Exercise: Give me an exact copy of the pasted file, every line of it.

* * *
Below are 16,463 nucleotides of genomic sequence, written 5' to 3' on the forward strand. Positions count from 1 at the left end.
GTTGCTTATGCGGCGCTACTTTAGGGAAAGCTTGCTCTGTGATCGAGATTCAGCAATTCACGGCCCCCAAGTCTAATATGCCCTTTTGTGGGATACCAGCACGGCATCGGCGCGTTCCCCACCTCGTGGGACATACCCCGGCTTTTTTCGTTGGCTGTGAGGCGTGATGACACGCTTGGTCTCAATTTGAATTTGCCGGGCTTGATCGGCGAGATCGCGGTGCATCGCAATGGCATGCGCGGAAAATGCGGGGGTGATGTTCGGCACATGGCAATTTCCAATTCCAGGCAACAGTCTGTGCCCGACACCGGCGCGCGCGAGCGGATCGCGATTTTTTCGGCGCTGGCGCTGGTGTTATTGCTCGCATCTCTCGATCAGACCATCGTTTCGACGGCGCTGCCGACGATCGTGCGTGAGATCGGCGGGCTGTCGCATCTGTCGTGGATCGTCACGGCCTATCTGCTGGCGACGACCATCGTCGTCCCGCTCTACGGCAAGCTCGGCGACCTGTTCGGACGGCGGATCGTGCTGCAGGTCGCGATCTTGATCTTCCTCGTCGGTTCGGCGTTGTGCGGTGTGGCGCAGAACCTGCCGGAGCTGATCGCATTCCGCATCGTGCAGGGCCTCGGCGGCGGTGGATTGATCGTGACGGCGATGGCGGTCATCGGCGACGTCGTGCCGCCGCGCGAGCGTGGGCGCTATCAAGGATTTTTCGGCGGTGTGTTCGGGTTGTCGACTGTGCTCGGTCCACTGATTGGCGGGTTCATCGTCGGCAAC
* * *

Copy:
Below are 16,463 nucleotides of genomic sequence, written 5' to 3' on the forward strand. Positions count from 1 at the left end.
GTTGCTTATGCGGCGCTACTTTAGGGAAAGCTTGCTCTGTGATCGAGATTCAGCAATTCACGGCCCCCAAGTCTAATATGCCCTTTTGTGGGATACCAGCACGGCATCGGCGCGTTCCCCACCTCGTGGGACATACCCCGGCTTTTTTCGTTGGCTGTGAGGCGTGATGACACGCTTGGTCTCAATTTGAATTTGCCGGGCTTGATCGGCGAGATCGCGGTGCATCGCAATGGCATGCGCGGAAAATGCGGGGGTGATGTTCGGCACATGGCAATTTCCAATTCCAGGCAACAGTCTGTGCCCGACACCGGCGCGCGCGAGCGGATCGCGATTTTTTCGGCGCTGGCGCTGGTGTTATTGCTCGCATCTCTCGATCAGACCATCGTTTCGACGGCGCTGCCGACGATCGTGCGTGAGATCGGCGGGCTGTCGCATCTGTCGTGGATCGTCACGGCCTATCTGCTGGCGACGACCATCGTCGTCCCGCTCTACGGCAAGCTCGGCGACCTGTTCGGACGGCGGATCGTGCTGCAGGTCGCGATCTTGATCTTCCTCGTCGGTTCGGCGTTGTGCGGTGTGGCGCAGAACCTGCCGGAGCTGATCGCATTCCGCATCGTGCAGGGCCTCGGCGGCGGTGGATTGATCGTGACGGCGATGGCGGTCATCGGCGACGTCGTGCCGCCGCGCGAGCGTGGGCGCTATCAAGGATTTTTCGGCGGTGTGTTCGGGTTGTCGACTGTGCTCGGTCCACTGATTGGCGGGTTCATCGTCGGCAAC